The City That Never Sleeps Is Waking Up Later

The City That Never Sleeps Is Waking Up Later

The City That Never Sleeps Is Waking Up Later

The City That Never Sleeps Is Waking Up Later

With factories, offices, stores and schools shuttered by the coronavirus pandemic, overall electricity consumption has dropped across the United States. But there is a big exception: residential customers who are staying home are using more power.

How much more? In New York City, weekday electricity use by Manhattan apartment dwellers has increased by 7 percent compared with pre-lockdown days. Much of the increase is from 9 a.m. to 5 p.m., when in normal times most people would be at work or school. Locked-down New Yorkers are using about 25 percent more power during the daytime.

“You can actually see in the electricity data that people are home much more,” said Christoph Meinrenken, a physicist and associate research scientist at the Earth Institute at Columbia University.

The data comes from a study set up two years ago by Dr. Meinrenken and his colleagues that uses special electric meters installed in about 400 Manhattan apartments to provide information on energy use every few seconds. When the coronavirus lockdowns began in New York in late March, the researchers realized they could easily track shifting usage patterns.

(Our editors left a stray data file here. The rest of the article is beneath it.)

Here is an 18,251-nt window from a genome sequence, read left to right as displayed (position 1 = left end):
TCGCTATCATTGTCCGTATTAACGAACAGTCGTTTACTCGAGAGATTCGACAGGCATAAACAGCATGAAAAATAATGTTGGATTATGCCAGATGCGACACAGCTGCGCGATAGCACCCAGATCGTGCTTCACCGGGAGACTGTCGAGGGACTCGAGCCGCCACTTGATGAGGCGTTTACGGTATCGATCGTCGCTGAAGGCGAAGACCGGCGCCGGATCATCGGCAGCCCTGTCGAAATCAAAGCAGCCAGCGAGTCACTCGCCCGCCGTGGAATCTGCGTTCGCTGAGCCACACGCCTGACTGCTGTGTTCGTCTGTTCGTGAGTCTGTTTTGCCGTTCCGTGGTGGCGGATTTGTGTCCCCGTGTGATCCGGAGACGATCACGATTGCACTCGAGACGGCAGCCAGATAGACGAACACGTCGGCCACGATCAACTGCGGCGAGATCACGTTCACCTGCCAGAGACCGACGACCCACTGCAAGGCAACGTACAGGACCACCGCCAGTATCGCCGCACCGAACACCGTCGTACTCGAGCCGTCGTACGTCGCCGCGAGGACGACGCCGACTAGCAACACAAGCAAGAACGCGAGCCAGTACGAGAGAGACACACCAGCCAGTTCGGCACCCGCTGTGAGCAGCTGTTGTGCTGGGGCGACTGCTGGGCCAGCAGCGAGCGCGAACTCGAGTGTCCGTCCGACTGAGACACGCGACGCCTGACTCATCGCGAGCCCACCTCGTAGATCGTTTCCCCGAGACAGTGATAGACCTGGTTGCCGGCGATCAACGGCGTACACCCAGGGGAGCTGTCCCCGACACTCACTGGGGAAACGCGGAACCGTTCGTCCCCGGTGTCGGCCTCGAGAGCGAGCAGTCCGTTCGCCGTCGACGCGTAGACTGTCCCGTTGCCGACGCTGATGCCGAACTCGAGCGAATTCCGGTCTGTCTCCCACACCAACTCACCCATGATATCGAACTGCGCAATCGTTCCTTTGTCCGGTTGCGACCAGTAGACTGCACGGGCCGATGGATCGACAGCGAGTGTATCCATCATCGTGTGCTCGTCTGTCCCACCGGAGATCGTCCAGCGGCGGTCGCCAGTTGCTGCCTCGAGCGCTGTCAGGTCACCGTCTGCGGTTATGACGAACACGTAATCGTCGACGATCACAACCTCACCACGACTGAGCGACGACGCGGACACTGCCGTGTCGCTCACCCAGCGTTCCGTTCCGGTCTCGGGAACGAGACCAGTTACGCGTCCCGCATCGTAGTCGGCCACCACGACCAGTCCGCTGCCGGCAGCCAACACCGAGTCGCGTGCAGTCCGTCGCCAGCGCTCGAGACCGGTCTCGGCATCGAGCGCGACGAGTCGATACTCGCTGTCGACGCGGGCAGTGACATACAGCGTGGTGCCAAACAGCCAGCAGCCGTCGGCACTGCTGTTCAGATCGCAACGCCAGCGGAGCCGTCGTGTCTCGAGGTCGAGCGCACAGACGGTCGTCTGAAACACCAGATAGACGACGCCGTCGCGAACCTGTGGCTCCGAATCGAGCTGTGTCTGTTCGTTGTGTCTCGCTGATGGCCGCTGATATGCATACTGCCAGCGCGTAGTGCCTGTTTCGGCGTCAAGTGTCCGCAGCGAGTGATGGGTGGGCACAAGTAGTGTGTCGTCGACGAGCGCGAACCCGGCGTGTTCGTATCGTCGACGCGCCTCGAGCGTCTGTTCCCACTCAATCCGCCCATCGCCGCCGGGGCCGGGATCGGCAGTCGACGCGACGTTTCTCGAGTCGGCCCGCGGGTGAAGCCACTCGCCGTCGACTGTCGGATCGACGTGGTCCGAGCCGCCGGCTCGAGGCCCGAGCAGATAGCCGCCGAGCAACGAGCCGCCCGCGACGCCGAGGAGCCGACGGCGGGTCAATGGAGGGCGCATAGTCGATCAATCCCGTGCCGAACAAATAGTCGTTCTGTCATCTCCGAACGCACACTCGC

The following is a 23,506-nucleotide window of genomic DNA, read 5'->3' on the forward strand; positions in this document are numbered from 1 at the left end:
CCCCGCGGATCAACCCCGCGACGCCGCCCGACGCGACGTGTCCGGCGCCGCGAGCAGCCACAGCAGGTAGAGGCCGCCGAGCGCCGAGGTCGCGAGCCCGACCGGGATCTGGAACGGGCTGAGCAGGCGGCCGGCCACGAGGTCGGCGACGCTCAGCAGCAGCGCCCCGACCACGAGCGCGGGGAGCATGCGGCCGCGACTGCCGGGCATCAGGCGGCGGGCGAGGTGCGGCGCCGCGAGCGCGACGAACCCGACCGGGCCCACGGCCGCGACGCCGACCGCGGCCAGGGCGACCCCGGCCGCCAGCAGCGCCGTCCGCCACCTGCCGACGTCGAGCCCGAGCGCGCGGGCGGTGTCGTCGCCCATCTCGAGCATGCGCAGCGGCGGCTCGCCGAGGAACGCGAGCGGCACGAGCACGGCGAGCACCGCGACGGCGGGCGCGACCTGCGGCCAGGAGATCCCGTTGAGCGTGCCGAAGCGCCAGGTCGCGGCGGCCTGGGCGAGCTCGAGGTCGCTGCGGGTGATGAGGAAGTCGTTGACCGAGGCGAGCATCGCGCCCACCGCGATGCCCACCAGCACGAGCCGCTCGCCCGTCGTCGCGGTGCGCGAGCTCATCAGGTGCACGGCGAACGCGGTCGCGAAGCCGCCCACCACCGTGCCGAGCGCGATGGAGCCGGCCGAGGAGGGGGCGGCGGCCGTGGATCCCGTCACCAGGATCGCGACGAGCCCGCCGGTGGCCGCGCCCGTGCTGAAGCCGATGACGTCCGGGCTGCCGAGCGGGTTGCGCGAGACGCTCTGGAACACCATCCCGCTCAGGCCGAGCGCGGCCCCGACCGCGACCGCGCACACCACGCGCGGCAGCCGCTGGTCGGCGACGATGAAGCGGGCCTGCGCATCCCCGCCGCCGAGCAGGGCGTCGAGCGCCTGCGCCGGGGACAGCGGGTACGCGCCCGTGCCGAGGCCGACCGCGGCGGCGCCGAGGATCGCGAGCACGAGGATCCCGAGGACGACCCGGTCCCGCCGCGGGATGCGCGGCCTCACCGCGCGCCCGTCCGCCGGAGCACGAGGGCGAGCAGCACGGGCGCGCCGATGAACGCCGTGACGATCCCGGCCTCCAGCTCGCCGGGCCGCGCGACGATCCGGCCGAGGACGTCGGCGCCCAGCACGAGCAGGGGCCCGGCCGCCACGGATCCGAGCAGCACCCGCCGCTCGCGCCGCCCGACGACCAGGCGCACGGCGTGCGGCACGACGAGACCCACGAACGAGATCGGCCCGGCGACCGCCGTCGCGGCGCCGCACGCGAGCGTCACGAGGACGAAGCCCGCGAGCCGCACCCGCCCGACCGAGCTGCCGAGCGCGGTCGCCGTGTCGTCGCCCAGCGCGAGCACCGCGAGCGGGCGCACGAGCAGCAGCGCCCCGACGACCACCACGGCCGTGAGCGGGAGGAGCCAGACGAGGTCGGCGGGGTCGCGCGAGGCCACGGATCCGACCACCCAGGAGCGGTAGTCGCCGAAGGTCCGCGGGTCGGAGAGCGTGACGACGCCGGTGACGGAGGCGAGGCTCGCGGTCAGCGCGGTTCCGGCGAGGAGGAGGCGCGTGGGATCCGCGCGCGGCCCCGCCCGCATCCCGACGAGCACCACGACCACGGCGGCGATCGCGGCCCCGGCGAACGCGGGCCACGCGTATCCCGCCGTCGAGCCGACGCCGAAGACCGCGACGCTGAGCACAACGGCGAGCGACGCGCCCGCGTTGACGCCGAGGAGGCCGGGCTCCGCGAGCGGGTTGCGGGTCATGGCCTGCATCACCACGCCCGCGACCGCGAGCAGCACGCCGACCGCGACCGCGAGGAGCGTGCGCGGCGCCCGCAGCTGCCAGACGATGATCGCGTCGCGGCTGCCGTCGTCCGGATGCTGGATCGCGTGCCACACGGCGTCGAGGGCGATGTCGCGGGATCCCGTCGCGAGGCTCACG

Utilities across the country have also noted a general increase in residential consumption. But they say that overall electricity use has declined, in some cases by 10 percent or more, because the drop in commercial and industrial demand more than offsets residential increases.

Those figures are certain to change as the weather warms and if the lockdowns continue, or if some restrictions are lifted and more businesses reopen. And even in a full lockdown, commercial buildings still use power, said Michael Tobias, founding principal partner of Nearby Engineers, which designs building mechanical systems.

“If there’s still one tenant in a 50-story building, they have to operate their systems,” Mr. Tobias said, although building managers can adjust temperatures or turn off some air-handling equipment to save energy.

The Columbia researchers noted that there is little demand for cooling in April and consequently little stress on the power distribution grid. But in warmer months, as more stuck-at-home apartment dwellers run air-conditioners longer, energy use will climb even more.

“If you extrapolate to May, June, July, that could you get you into territory where you won’t be able to say anymore, well the grid, no problem,” Dr. Meinrenken said.

“The challenge of this stuff is it could occur, but locally,” potentially straining transformers and other equipment in areas that are mostly residential, said Vijay Modi, a professor of mechanical engineering at Columbia who is involved in the study. “A weekday peak is what the utility has to worry about.”

Anne Marie Cobalis, a spokeswoman for Con Edison, the utility that supplies power to the city, said crews were working to harden the grid for peak summer demand, replacing and upgrading transformers, cables and other infrastructure.